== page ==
Difference Between Male and Female Gametes

Main Difference – Male vs Female Gametes

Male and female gametes are the two types of reproductive cells produced by higher organisms. Reproductive cells also called sex cells. The main difference between male and female gametes is that male gametes are called sperm cells and are produced by the male reproductive organs whereas female gametes are called egg cells and are produced by the female reproductive organs. Both male and female gametes are produced by meiosis of the germ cells. Therefore, both male and female gametes are haploid. One male and one female gamete unite during the fertilization to form the diploid zygote. In seed bearing plants, pollen grain is the male gametophyte, which produces sperm cells. Female gametes of the seed-bearing plants are found inside the ovary. In animals, male and female gametes are produced in male and female gonads, respectively.

Key Areas Covered

1. What are Male Gametes
      – Definition, Features, Types
2. What are Female Gametes
      – Definition, Features, Types
3. What are the Similarities Between Male and Female Gametes
      – Outline of Common Features
4. What is the Difference Between Male and Female Gametes
      – Comparison of Key Differences

Key Terms: Acrosome, Diploid, Egg Cells, Female gametes, Fertilization, Haploid, Male Gametes, Meiosis, Ova, Reproductive Cells, Sperm Cells, Spermatozoa, Zygote

Difference Between Male and Female Gametes - Comparison Summary

What are Male Gametes

The male gametes are the reproductive cells which unite with female reproductive cells during fertilization to produce a zygote. Male gametes are also called sperm cells. They are produced by both plants and animals in a process called meiosis. The differentiation process of the sperms is called spermatogenesis.

Male Gametes in Plants

The two types of seed bearing plants are angiosperms and gymnosperms. Angiosperms are flowering plants. The male reproductive organ of a flower is called stamens. The stamen is composed of an anther and a filament. In angiosperms, the male gametes can be found inside the pollen grains. The pollen grains are produced inside the pollen sacs of the anthers. In non-flowering plants such as gymnosperms, male gametes are produced inside the pollen cones.

Difference Between Male and Female Gametes_Figure 1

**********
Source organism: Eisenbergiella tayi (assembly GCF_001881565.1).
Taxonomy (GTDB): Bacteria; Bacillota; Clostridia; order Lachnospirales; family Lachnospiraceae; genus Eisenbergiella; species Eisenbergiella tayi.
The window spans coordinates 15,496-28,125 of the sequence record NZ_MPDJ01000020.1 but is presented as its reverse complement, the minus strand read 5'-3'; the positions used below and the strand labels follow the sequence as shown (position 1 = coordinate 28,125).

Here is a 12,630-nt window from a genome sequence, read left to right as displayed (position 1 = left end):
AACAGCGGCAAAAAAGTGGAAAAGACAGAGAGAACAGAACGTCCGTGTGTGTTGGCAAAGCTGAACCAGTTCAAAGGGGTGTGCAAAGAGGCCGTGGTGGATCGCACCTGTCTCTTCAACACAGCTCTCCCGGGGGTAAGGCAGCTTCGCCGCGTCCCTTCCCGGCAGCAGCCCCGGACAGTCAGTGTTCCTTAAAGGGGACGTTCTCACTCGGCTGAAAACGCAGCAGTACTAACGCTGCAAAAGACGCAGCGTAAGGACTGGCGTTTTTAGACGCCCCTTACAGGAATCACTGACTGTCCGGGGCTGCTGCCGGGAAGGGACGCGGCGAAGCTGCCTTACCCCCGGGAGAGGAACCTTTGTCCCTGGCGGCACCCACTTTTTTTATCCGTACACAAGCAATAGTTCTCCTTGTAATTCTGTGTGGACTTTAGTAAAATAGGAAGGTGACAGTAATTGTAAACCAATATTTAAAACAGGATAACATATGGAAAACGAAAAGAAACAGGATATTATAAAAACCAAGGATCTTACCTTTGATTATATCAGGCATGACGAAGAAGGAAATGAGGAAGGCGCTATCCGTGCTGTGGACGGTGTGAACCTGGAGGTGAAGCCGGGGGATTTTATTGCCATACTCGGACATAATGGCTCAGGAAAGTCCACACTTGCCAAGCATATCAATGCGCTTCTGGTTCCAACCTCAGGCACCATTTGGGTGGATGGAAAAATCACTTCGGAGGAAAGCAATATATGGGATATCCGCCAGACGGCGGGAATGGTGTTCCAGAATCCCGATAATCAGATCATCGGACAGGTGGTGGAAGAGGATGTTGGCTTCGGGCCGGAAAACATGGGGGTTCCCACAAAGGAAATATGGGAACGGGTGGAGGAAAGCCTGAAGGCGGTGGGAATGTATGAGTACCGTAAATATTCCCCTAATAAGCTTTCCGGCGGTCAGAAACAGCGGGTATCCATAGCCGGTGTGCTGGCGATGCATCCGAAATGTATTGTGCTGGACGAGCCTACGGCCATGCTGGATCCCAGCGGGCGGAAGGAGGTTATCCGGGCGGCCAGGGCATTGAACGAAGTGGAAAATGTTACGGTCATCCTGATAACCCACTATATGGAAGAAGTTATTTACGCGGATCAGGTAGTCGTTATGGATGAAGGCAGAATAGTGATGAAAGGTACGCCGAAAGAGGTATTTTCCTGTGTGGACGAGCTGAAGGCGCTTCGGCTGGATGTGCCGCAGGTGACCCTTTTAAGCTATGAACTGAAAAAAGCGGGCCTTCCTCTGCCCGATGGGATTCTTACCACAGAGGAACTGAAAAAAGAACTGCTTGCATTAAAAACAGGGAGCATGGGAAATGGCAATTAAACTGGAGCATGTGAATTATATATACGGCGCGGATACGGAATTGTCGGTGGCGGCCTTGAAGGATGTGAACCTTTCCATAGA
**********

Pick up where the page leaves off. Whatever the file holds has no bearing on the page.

Figure 1: Pollen Grains

Spermatozoa

The sperm cells that are produced by animals are called spermatozoa. Most animal sperms are flagellated except the sperms of nematode, crayfish, millipedes, and mites. In higher vertebrates, sperms are produced in the testes. Head and tail are the two components of a matured sperm. The head of the human sperms are almond-shaped and mainly contain the nucleus. The nucleus comprises one set of chromosomes of the species.

Difference Between Male and Female Gametes_Figure 2

Figure 2: Spermatozoa

The cap-like structure that covers the head of the sperm is called the acrosome. The acrosome contains enzymes to degrade the protective layers of the female gamete. Mitochondria can be found in the middle of the sperm. The tail of the sperm consists of a flagellum, which is involved in the movement of the sperm. The spermatozoa are shown in figure 2

What are Female Gametes

The female gametes are the reproductive cells, which unite with male reproductive cells during fertilization to produce a zygote. Female gametes are also called egg cells or ova. The egg cells are also produced by both plants and animals in a process called meiosis. The differentiation process of the egg cells is called oogenesis.

Female Gametes in Plants

The female gametes in the angiosperms are produced in the ovary of the flower. The female part of the plant is called the pistil. The pistil is composed of a stigma, style, and an ovary. The female gametes of the gymnosperms are produced in the pine corns. The pine cones are produced at the tips of the branches. The ovary of a rose is shown in figure 3.

Difference Between Male and Female Gametes

Figure 3: Rose Ovary

Ova

The female gametes produced by the animals are called ova. The ovum is much larger than a sperm cell. Therefore, ova are typically immobile. The young ovum of an animal is called the ovule. The ova are produced by female gonads called ovaries. The formation of the oocyte begins after the puberty. Human ovum is 0.12 mm in diameter and is visible to the naked eye. The formation of the oocytes stops at the menopause. A human ovum is shown in figure 4.